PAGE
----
40 to 90 percent! Astronomical profit margins of Pharma companies cause skyrocketing premiums

When a Swiss health insurer pays CHF 1,000 for a drug, up to CHF 900 goes straight into the producer’s account as profit, a Public Eye study reveals. It debunks longstanding assertions made by the pharma industry that its high prices serve to hedge against the high-risk research and development costs. In Switzerland, drugs comprise a quarter of the expenditure of basic health insurance and are a key driver of skyrocketing healthcare costs and insurance premiums.

Novartis and Roche disclosed huge profits in the double-digit billions for 2021. The sector is thriving which is not just a result of the pandemic. For the first time, a new report by Public Eye calculates the profitability of particularly expensive cancer treatments and shows that they make profit margins of 40-90 percent, even when taking into consideration the commercial risk of failures in the research and development process(R&D). Even new drugs bring in exorbitant revenues– in the case of the breast cancer drug ‘Kisqali’, authorised in Switzerland since 2019, CHF 430 of the CHF 1000 paid by the health insurer goes straight onto Novartis’ balance sheet as net profit. And the longer a drug is on the market, the higher the profit margin. For Bristol Myers Squibb’s blood cancer drug ‘Revlimid’, reimbursed since 2008, the profit margin is an unbelievable 89 percent. 

Patent protection on drugs should serve to incentivise the medical research and innovation associated with its development. In reality, the instrument creates monopolies, which grant pharmaceutical companies massive pricing power and allow them to make astronomical profits. The industry justifies its high prices with the argument that they compensate for the risk of failures of new drugs in the R&D process. At the same time, the sector refuses to disclose any information on actual investments. As a result, and notably since the 2019 WHO transparency resolution, stronger efforts have been made at the international level to, at long last gain more clarity around prices and real R&D investments.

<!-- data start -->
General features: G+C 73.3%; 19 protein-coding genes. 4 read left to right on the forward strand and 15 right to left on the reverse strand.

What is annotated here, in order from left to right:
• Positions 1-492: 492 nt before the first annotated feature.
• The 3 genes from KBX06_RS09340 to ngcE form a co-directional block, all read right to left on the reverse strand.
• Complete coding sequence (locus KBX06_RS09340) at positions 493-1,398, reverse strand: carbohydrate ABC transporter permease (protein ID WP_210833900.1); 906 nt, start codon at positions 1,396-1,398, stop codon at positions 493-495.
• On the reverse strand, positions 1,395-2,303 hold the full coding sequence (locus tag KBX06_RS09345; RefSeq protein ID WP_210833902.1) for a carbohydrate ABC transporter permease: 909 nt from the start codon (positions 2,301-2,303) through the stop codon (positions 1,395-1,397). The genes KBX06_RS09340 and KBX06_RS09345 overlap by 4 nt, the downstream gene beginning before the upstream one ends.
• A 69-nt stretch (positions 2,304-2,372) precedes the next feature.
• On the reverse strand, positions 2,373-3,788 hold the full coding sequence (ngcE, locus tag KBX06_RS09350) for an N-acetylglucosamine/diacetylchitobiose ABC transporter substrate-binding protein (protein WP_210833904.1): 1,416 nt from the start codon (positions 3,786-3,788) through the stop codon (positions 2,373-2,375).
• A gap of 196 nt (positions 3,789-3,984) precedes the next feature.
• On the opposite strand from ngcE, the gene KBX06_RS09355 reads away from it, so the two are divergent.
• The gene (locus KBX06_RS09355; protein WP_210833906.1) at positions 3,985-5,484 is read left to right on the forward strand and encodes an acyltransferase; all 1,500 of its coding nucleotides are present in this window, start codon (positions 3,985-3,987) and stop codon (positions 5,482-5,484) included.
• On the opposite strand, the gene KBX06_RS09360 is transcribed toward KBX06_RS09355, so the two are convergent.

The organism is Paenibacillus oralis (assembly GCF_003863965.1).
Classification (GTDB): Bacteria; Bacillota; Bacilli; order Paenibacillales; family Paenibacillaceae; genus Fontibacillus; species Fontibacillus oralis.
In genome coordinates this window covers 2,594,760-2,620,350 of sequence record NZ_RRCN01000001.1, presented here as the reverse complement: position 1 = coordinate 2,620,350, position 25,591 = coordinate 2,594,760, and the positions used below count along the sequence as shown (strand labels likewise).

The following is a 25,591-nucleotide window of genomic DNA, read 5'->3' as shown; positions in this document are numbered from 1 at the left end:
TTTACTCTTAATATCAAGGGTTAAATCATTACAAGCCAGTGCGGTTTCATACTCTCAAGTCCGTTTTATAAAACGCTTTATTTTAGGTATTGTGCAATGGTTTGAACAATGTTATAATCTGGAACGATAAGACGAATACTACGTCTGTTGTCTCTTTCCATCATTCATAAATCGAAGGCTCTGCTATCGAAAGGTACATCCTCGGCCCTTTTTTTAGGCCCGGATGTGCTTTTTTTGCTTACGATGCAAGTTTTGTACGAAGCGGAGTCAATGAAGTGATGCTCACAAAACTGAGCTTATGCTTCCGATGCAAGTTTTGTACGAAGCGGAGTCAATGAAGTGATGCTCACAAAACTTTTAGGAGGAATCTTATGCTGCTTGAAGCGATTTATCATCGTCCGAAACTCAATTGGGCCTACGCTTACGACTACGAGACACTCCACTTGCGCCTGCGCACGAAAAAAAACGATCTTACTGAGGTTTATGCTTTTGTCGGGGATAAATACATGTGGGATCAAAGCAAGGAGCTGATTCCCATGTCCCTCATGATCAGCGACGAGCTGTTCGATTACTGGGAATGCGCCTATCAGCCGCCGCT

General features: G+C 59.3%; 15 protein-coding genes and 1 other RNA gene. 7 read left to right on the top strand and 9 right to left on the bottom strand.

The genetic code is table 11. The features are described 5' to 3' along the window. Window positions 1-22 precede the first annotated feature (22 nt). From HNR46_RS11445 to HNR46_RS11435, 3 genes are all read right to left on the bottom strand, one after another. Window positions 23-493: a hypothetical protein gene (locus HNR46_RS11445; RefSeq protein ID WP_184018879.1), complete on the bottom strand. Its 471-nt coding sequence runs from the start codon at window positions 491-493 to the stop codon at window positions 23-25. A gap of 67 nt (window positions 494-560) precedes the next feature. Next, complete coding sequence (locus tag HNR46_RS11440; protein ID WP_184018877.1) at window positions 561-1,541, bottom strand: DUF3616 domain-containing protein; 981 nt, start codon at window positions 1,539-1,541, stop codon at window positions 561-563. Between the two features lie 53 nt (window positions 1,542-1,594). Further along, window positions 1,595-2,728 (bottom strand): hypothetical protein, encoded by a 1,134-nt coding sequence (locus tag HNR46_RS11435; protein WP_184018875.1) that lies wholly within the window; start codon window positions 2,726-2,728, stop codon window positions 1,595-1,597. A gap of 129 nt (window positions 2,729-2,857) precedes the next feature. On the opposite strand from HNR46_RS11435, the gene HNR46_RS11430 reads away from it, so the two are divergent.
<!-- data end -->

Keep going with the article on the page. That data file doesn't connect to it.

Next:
But Switzerland’s government is moving in the opposite direction. In the context of cost-cutting measures which include a review of the Health Insurance Act, it is promoting questionable backroom deals and wants to weaken the Freedom of Information Act in a way that undermines the system. Confidential agreements do not help reducing prices – quite the opposite. What is needed is more transparency around pricing and research and development costs. Rationing and limiting which costs are reimbursed by the compulsory insurance is increasingly leading to two-tiered healthcare in Switzerland. Globally, two billion people lack access to essential medicines due to ever increasing prices.

For more information contact:

Oliver Classen, Spokesperson, 044 277 79 06, oliver.classen@publiceye.ch
Gabriela Hertig, Health policy expert, 044 277 79 91, gabriela.hertig@publiceye.ch  


Study methodology:  

Based on estimates of the research and development (R&D) costs for six cancer treatments by Novartis, Roche, Johnson & Johnson, Bristol Myers Squibb and MSD Merck Sharp & Dohme, Public Eye calculated the profit margins of those individual medicines in Switzerland. The basis were the costs of the global industry-funded clinical trials undertaken for each drug, as these constitute the largest R&D cost item for the companies. Additional costs were added to these costs, and they were increased to compensate for failures. The profit margin is the publicly listed price of a drug, minus the estimated R&D costs for Switzerland and the production and distribution costs per unit.